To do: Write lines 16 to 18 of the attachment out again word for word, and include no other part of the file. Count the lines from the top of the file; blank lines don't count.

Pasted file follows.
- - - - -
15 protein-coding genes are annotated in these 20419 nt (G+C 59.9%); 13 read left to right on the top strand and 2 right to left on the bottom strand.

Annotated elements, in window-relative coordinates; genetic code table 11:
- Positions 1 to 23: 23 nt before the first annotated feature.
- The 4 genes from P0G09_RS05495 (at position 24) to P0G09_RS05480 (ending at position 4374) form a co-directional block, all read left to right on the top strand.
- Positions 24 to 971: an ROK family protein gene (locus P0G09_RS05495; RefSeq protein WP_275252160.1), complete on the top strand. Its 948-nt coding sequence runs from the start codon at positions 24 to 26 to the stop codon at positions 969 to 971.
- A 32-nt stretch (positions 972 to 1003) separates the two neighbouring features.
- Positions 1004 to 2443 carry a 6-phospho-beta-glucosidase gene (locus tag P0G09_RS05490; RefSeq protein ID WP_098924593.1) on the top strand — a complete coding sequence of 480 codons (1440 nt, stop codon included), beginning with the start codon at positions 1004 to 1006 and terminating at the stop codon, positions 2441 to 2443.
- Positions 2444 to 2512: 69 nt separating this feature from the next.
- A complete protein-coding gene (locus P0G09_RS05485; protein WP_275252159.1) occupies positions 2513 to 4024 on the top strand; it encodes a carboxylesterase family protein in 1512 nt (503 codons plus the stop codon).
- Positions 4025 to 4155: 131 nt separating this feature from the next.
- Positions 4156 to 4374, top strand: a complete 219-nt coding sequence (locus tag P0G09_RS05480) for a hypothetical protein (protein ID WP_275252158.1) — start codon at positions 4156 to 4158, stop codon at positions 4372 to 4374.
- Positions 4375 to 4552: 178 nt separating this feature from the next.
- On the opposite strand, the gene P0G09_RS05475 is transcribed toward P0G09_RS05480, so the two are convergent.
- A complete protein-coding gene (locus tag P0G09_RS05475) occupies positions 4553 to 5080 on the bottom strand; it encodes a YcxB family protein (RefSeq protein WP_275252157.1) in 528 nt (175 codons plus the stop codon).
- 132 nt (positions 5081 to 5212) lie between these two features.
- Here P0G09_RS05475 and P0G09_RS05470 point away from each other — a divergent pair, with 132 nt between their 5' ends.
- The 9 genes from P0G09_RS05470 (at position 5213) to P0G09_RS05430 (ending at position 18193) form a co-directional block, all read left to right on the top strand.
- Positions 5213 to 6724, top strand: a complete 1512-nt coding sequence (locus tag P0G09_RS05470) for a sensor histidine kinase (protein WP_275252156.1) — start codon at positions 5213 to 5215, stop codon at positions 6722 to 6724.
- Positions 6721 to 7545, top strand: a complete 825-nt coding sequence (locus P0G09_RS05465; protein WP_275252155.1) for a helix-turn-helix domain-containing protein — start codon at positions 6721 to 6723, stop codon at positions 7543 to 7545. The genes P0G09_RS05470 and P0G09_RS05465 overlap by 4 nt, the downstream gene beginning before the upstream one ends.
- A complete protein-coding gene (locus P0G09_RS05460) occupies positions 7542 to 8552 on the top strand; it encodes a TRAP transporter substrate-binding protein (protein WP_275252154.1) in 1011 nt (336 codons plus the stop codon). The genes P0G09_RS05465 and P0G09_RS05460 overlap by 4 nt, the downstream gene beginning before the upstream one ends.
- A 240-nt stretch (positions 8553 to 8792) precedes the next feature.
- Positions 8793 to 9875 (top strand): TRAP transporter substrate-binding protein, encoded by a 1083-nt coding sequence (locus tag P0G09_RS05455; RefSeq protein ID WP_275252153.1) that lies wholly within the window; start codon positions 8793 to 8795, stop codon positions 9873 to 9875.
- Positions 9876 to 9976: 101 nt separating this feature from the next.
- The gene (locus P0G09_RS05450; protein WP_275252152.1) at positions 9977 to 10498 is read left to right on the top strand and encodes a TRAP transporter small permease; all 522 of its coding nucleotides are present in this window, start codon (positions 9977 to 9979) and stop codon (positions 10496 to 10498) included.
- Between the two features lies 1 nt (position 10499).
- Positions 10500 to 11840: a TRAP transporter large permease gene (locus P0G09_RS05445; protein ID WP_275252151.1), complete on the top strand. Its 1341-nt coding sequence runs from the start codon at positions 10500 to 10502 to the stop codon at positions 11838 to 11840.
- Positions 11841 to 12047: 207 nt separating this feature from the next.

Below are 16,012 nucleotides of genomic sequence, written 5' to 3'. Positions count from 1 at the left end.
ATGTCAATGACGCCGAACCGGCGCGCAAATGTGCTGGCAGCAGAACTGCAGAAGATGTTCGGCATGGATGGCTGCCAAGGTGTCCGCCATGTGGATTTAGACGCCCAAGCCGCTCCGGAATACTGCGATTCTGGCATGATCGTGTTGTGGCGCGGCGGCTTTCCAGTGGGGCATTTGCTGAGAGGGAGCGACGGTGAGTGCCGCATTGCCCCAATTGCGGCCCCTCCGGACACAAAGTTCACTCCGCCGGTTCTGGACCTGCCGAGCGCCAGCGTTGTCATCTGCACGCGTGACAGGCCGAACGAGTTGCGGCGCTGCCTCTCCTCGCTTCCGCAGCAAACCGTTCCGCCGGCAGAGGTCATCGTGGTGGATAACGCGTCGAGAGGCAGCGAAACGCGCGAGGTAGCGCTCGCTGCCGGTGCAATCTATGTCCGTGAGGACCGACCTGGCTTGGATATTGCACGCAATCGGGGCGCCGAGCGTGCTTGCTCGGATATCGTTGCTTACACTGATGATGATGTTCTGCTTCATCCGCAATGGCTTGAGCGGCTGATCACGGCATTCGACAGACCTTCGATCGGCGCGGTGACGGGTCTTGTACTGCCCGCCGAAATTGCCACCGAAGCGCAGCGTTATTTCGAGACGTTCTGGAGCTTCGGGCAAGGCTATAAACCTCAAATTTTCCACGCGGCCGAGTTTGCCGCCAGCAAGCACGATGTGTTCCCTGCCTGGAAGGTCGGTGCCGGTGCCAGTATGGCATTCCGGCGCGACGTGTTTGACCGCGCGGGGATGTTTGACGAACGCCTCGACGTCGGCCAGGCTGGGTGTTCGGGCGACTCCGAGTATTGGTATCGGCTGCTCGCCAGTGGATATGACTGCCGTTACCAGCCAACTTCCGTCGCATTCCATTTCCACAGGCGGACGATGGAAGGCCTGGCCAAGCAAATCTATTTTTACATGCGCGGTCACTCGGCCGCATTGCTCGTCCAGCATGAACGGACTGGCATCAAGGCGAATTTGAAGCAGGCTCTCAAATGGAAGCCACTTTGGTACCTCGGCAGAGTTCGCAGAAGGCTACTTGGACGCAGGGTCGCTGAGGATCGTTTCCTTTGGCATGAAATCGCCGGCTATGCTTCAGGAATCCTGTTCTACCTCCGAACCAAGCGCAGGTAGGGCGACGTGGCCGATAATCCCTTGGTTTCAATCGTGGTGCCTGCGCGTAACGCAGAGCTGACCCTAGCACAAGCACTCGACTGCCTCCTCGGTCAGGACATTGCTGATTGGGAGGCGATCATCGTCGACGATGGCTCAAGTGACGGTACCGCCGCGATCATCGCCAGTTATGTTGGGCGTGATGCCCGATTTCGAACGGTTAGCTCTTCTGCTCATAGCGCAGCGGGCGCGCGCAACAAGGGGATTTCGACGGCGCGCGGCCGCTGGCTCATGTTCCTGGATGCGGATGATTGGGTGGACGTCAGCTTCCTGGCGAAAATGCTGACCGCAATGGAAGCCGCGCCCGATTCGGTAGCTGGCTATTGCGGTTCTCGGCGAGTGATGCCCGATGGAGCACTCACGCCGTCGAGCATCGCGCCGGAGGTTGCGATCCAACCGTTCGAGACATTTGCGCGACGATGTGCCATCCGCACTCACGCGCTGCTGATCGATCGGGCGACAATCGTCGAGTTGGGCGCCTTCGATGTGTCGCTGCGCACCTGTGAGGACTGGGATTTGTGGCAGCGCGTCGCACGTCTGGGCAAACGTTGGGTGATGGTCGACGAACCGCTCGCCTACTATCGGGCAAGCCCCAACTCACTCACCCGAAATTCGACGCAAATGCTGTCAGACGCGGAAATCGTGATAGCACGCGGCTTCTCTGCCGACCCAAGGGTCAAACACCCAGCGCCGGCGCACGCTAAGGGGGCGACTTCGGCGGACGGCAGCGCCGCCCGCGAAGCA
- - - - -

- Here P0G09_RS05475 and P0G09_RS05470 point away from each other — a divergent pair, with 132 nt between their 5' ends.
- The 9 genes from P0G09_RS05470 (at position 5213) to P0G09_RS05430 (ending at position 18193) form a co-directional block, all read left to right on the top strand.
- Positions 5213 to 6724, top strand: a complete 1512-nt coding sequence (locus tag P0G09_RS05470) for a sensor histidine kinase (protein WP_275252156.1) — start codon at positions 5213 to 5215, stop codon at positions 6722 to 6724.